Violently splitting Tibetan culture from Tibetan politics and the history of the Chinese invasion in order to make the truth taste a little sweeter, the tragedy a little less brutal, is an injustice. Maybe we think that if we don’t aggressively pursue the issue, we are more likely to arouse new supporters—and I will buy this to a certain extent, because the issues of Tibet are vast. The crimes committed against the Tibetan people are not merely religious or political in nature; their lifestyles are being forcibly changed, their land is being destroyed, and in exile they face numerous issues ranging from health issues to language and cultural barriers.
I’m not interested in a “cultural experience.” Stop trying to raise awareness about the culture, stop trying to keep the Tibetan culture alive—if you’re not a Tibetan, it is not your culture to save. We should be working with them, rather than touting their culture as something unique and on the verge of extinction so we should hurry up and see it while it lasts.
Painting Tibet as a “cultural experience” is serious erasure. The image of Tibet may never recover, if college administrators (and others) do everything in their power to deny the fact that “Tibet” is a political issue at its very heart.
“Twenty years ago, when the public didn’t know the first thing about Tibet, we used to pray and dream that somehow Tibet would become a household word. If people knew the truth, we believed, they would come forth and intervene. Tibet would be saved. Now Tibet was indeed a household word, but China had imposed its will, transformed it. Beyond our worst nightmares.” (one of the women in “Sky Train: Tibetan Women on the Edge of History” by Canyon Sam)
Saturday, July 30, 2011
Monday, July 25, 2011
Us non-Dharma Tibetan students are frequently encouraged to do translation, which as Pongu noted in a previous post, seems to only mean Dharma translation. Strangely enough, work on translating modern texts, or using one's studies to write in Tibetan are considered worthless, but we'll talk about that another time (hence the "part 1.")
I have a problem with this. Don't get me wrong, I appreciate a good translation and the hard work that went into it, but I really don't like the ideas surrounding it. Why should anyone studying Tibetan automatically be assumed to be a translator? Well, statistically, there's a pretty good chance that they are. To me, that brings up a big issue. Tibetan is a living, modern language with more than eight millions speakers world wide, if one includes related dialects such as Balti and Ladakhi. Yet the modern spoken aspect of Tibetan is systematically ignored by many, if not most, people interested in learning Tibetan. Only the Dharma language is seen as worthwhile. It completely disregards modern Tibetan language, and with it, much of modern Tibetan culture.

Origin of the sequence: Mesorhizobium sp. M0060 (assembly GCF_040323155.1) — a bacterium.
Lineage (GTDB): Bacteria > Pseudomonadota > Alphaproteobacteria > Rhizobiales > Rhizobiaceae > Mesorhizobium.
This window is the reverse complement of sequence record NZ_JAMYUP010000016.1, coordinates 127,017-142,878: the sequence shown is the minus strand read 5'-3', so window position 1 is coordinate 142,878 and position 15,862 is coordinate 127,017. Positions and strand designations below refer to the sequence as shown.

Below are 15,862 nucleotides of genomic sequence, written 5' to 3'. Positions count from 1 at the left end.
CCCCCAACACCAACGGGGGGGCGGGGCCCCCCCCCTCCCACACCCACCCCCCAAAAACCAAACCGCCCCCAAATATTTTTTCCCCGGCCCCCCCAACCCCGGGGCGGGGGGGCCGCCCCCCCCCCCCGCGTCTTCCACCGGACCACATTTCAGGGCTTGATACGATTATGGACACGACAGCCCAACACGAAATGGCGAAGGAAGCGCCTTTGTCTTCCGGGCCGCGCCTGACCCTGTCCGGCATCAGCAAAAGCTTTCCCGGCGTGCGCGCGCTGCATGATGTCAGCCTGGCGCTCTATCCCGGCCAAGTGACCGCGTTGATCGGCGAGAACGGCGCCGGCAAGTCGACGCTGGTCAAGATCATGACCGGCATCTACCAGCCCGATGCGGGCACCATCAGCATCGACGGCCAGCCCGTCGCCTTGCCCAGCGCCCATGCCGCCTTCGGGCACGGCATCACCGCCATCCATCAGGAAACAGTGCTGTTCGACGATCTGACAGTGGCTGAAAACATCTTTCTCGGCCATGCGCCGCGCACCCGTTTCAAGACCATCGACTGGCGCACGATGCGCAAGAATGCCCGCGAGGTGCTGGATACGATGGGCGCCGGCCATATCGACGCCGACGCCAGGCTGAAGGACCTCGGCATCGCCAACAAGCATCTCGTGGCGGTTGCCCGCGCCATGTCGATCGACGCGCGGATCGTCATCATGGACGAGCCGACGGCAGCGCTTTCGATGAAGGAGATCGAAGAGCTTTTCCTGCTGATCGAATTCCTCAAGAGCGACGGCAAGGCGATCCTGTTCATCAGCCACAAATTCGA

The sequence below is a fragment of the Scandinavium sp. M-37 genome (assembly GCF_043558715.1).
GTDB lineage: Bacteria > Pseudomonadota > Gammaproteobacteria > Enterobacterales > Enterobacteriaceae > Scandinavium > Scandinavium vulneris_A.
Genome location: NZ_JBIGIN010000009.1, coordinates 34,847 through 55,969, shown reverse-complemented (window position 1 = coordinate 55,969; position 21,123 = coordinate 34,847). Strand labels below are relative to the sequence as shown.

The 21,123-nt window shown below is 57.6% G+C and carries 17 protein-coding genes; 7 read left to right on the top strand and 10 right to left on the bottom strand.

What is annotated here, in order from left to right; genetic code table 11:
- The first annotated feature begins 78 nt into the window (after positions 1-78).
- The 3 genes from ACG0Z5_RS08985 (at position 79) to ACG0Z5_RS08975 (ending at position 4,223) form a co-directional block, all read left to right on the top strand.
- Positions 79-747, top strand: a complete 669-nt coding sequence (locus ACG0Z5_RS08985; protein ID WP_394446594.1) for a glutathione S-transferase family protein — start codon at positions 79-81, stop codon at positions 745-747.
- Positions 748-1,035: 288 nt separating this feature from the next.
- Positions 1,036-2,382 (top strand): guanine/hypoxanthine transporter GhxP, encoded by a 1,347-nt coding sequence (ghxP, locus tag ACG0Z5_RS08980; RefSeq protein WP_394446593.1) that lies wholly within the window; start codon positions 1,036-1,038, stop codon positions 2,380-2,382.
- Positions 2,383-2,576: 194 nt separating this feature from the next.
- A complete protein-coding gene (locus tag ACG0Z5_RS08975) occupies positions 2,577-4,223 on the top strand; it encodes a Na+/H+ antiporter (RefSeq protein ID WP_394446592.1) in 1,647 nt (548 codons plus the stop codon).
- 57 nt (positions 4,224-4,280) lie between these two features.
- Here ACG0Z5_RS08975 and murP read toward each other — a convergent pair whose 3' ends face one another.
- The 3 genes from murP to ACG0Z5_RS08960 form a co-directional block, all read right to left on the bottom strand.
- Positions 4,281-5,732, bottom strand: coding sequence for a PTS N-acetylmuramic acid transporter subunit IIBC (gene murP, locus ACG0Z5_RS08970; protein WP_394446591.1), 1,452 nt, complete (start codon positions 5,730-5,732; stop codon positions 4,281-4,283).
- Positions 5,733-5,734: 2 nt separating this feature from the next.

What of modern Tibetan literature? Songs? Blogs? Autobiographies? When I mention translation of any of these, the idea is generally tossed aside as worthless.
I seriously ask the commenters here. Can you think of another language with millions of speakers and a vivid modern culture and literature scene where the modern language is outright ignored? Where only the classical language is considered worthwhile? I am really trying to think of one and I can't.
The second issue was pointed out be a commenter as well as several Tibetans I've spoken to. That's qualification for translation.
Virtually all of the primary texts in Buddhism have been translated already. That means the texts yet to be translated are either very new or very rare or very advanced. In short, if you've reached the level where you should be studying these texts (which, from a traditional study standpoint would probably include a minimum of 10 years in a shedra) then I certainly hope you would have picked up some Tibetan along the way.
This isn't to say all Tibetan Buddhists should learn Tibetan. By no means! But it means that if you are going to be studying these extremely advanced esoteric texts, you should have taken the many years necessary to study all of the primary texts, primary practices and so forth. Don't start decorating a house before you've built the foundation, as a friend of mine likes to say. If you are studying these texts, you should be under the guidance of a teacher, and if you are doing the years upon years of intensive study, then you are probably in a monastic environment, in which case, yes. You should learn Tibetan.
But it's more than just the linguistic knowledge of Tibetan. These texts are advanced. Throughout Tibetan history they would have been translated by khenpos, geshes, lamas who had studied Buddhism for most likely a bare minimum of 20 years of intensive study inside of a monastery or shedra. They would have learned all the primary texts and practices and likely studied and practiced this text before translating it.
Linguistic knowledge is not enough! In order to express the actual meaning of a complex Buddhist text, one needs to have a deep understanding of the Buddhist context. To paraphrase one person: "How do these kids who've studied for five years think that they can accurately translate the texts we take a lifetime to master?"
As another Tibetan friend expressed, it is cheapening the profound teachings and culture of Tibet.
And that's not helping anybody.
Saturday, July 16, 2011